How’s your money, honey?
That question may cause you to cringe and cry, or it may give you a confident smile. For those who cringe and cry, it’s time to start painting a new financial picture that keeps the future in mind.
Money affects the ability to pursue your goals and the future lifestyle you want. I’ve worked with people who are trying to get out of debt and preparing for retirement. Fortunately, some I’ve worked with have stayed on top of their finances: saving, investing and preparing for the topsy turvy world of layoffs, buyouts and the eventual bliss of retirement.
Starting a career as a journalist and creating a financial plan may be a little tough. You may feel like you don’t have extra money to save. You have student loan obligations, a car payment and credit card balances. That’s not even counting the basics of rent, food and gas. Who has extra to save or invest? I’ll pay attention to my finances when I get older , a journalist in that situation might say.
If you start that pattern in your early years, you’re likely to continue as you age. A February 2006 Wall Street Journal Online/Harris Interactive Personal Finance Poll confirms this theory. Slightly more than half — 52 percent — of the respondents have taken no steps to prepare for getting older. Here’s the breakdown by age:
* 79 percent of those age 18-34 haven’t taken any steps.
* 60 percent of those ages 35-44 fit the same category.
* 51 percent for those 45 to 54. After age 55, most people get wise, leaving only 22 percent who haven’t taken any steps to prepare for their older years.
So, what’s a poor journalist to do?
Face reality and develop a plan. Journalists, while their salaries don’t have the same buying power as they did in 1970, are not so bad off. The median salary for American journalists was $43,588 in 2001, based on the American Journalist Survey conducted once in each of the last four decades by the Indiana University School of Journalism.
Women, beware! While you’re likely to start your careers on even footing with your male colleagues, as you gain experience the gender gap in income widens. If you have 15 to 19 years of experience, the gender gap is $4,425.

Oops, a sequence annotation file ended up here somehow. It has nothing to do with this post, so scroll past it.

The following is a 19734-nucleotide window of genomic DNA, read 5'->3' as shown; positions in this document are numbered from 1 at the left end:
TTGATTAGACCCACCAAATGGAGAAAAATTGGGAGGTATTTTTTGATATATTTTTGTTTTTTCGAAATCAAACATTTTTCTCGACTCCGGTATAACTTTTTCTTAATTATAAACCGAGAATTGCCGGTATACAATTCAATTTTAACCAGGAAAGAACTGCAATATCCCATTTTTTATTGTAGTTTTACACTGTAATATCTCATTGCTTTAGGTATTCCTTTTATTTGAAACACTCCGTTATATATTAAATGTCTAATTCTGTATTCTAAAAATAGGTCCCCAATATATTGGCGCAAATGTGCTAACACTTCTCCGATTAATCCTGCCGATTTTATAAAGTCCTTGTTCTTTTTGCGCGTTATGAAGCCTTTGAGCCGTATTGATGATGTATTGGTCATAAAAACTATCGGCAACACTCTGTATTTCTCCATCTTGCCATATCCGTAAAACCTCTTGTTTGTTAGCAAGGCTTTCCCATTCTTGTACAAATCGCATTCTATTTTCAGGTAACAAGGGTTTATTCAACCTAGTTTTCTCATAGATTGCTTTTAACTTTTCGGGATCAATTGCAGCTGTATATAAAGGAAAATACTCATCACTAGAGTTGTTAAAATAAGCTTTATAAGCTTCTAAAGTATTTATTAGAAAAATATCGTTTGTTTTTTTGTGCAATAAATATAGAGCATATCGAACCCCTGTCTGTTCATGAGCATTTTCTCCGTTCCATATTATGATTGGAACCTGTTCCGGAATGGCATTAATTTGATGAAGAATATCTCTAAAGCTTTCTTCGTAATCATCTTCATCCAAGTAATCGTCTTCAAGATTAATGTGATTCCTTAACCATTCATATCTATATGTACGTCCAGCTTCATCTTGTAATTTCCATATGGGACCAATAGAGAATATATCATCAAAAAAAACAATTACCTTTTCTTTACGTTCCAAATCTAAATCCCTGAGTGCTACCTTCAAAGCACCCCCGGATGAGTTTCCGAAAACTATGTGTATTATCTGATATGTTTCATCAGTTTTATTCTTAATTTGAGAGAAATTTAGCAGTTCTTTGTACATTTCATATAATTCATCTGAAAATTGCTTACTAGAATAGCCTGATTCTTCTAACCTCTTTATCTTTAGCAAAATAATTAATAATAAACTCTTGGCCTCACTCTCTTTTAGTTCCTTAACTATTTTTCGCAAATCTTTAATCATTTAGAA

If you have maximized your income and you still have some financial worries, here are some quick steps to get you on the road to recovery:
* Start with some basic research: Where does your money go? Carry around a pocket notebook to record how you spend money, even the coins. Do this for a month and you’ll have a picture of what comes in and what goes out. You might discover that you spend $30 a week on Starbucks fixes. How about reducing that to $15 a week and saving the other $15 a week so you can buy Starbucks stock?
Of course, Suze Orman promises in her book “The Money Book for the Young, Fabulous and Broke” ($16.47) not to force young people to give up lattes and still find ways to become financially savvy.
* Continue the research by checking your credit report. The good news is getting this information is easier than it used to be. Now, it’s one-stop shopping. You can order a free credit report from Equifax, Experian and TransUnion, the three consumer reporting companies, by calling (877) 322-8228 or mailing the request form (available at ftc.gov/credit) to Annual Credit Report Request Service, P.O. Box 105281, Atlanta, GA 30348-5281.
* End your dependence on credit cards and get out of credit card debt. Break the habit of using credit cards by keeping them at home instead of in your wallet. Use a debt-reduction calculator to determine how long it will take you to get out of debt, negotiate lower interest rates and avoid purchases that you won’t remember next week. One of the most inspiring stories I’ve heard is that of Lynette Khalfani, a former Wall Street Journal reporter who paid off $100,000 in credit card debt in less than three years! “If I could conquer more than $100,000 in credit card bills, and not resort to bankruptcy, I know you can too,” Khalfani says on her Web site.
* Save for the future, whatever it may hold. There could be a buyout or layoff in your future or you could find out you’re now responsible for a loved one’s care. If you start early and small, saving won’t be so painful, and the investment could be huge later. Do take advantage of company matches for your 401(k) investments.
* Get smart about personal finance. A quick stop at Amazon.com revealed nearly 800 titles on a search for “personal finance books.” Some colleges offer personal finance classes through extension programs. Still not comfortable? Find a reputable certified financial planner to help you through the money maze.
Next time someone asks you, “How’s your money, honey?” I hope you can smile confidently because you’ve painted a bright financial picture.